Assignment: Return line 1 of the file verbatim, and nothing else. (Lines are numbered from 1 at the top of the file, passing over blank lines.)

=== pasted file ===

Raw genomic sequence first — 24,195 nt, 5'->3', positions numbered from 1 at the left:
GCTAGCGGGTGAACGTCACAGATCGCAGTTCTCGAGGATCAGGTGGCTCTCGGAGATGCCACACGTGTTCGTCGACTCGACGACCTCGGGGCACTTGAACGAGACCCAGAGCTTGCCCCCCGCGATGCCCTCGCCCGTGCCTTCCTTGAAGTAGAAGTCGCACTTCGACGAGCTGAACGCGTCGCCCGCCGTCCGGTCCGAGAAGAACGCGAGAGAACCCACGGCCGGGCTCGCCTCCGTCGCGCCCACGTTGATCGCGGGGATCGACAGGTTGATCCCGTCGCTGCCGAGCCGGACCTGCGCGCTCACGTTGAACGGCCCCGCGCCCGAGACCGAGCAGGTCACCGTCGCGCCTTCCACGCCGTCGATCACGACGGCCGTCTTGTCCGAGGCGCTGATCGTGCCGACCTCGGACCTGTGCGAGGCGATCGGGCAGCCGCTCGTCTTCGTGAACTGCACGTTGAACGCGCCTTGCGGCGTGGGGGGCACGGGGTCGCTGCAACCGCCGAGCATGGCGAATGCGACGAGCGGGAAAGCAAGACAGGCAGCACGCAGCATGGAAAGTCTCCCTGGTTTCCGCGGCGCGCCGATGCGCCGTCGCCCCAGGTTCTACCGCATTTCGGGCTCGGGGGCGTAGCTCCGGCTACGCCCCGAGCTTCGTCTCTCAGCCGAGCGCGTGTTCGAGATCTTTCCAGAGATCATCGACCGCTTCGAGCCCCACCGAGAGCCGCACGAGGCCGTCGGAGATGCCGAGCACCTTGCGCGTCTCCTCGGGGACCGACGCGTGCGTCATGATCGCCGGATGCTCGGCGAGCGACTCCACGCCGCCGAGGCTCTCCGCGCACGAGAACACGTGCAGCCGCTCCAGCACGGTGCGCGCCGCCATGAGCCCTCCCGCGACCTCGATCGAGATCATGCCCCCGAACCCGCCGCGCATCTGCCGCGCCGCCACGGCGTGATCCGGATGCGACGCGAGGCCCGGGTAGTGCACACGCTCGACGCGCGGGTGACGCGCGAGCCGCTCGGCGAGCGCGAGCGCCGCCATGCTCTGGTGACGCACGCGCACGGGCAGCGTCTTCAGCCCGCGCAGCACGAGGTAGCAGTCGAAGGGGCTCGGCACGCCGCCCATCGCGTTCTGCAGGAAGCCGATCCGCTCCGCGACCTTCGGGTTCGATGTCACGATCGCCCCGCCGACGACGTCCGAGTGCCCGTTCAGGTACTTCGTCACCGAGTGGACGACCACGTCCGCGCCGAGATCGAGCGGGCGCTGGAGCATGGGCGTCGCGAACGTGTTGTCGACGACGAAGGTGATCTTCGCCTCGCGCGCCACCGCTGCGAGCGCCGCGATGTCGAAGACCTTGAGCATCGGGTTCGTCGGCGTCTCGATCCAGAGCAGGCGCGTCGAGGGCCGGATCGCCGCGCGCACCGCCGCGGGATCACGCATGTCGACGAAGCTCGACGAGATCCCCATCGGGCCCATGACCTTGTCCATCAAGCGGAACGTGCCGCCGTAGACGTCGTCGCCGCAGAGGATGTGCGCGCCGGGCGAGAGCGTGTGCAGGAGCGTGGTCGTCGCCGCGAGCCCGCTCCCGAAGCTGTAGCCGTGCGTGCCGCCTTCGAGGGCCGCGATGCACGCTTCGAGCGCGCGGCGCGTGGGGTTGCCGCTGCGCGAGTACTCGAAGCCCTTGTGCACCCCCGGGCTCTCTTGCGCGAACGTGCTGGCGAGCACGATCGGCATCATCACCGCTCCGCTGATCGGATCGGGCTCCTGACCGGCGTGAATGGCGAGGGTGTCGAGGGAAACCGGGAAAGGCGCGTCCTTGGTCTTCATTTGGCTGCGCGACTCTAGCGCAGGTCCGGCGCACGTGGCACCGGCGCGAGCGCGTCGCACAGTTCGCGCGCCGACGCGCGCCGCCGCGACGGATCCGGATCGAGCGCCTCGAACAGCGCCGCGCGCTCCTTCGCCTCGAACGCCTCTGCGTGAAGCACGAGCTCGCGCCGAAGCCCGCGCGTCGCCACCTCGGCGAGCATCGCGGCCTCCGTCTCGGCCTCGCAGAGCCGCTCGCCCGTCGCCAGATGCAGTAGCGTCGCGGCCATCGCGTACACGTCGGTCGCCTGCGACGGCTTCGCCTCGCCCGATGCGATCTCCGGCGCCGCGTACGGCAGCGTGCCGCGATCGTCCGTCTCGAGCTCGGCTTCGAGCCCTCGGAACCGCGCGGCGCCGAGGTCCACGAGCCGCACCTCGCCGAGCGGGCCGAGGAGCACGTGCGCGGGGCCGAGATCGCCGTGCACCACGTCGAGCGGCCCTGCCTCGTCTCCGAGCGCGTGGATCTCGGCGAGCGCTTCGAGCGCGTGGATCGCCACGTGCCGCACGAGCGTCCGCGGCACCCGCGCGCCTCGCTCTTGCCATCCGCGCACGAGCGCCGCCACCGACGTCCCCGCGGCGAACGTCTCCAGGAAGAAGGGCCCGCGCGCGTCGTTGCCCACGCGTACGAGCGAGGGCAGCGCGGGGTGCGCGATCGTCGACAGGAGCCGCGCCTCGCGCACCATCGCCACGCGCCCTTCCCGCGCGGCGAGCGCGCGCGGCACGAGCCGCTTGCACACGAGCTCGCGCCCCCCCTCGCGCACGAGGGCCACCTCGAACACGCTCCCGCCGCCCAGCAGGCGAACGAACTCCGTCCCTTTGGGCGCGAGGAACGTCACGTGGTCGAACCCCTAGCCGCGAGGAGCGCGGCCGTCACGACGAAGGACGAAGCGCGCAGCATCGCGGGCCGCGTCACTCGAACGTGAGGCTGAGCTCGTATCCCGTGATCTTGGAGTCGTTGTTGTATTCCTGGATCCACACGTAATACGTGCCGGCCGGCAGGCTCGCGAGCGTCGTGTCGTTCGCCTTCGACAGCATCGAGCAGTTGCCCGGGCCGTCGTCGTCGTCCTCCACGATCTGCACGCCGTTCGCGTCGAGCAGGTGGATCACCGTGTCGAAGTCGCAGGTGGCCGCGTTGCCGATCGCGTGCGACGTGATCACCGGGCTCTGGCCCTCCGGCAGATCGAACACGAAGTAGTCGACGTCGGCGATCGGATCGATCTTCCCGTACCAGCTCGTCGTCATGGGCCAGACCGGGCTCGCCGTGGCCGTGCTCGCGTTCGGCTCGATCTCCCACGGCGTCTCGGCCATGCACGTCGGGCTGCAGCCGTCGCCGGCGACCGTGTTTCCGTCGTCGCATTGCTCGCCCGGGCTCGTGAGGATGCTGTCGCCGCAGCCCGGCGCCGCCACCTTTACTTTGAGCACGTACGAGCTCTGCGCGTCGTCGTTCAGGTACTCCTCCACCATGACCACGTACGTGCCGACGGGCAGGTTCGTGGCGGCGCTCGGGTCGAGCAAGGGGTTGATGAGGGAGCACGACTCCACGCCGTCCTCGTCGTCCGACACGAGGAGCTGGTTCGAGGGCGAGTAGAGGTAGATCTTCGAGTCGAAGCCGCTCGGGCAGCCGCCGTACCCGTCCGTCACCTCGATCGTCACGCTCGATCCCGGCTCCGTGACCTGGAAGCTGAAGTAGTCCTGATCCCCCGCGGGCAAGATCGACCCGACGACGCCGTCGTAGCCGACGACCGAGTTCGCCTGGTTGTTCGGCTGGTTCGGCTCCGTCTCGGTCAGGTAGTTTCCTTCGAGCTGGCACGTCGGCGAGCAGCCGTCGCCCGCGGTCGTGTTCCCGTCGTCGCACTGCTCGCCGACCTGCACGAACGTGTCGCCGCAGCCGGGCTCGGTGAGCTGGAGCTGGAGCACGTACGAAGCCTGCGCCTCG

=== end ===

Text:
Raw genomic sequence first — 24,195 nt, 5'->3', positions numbered from 1 at the left: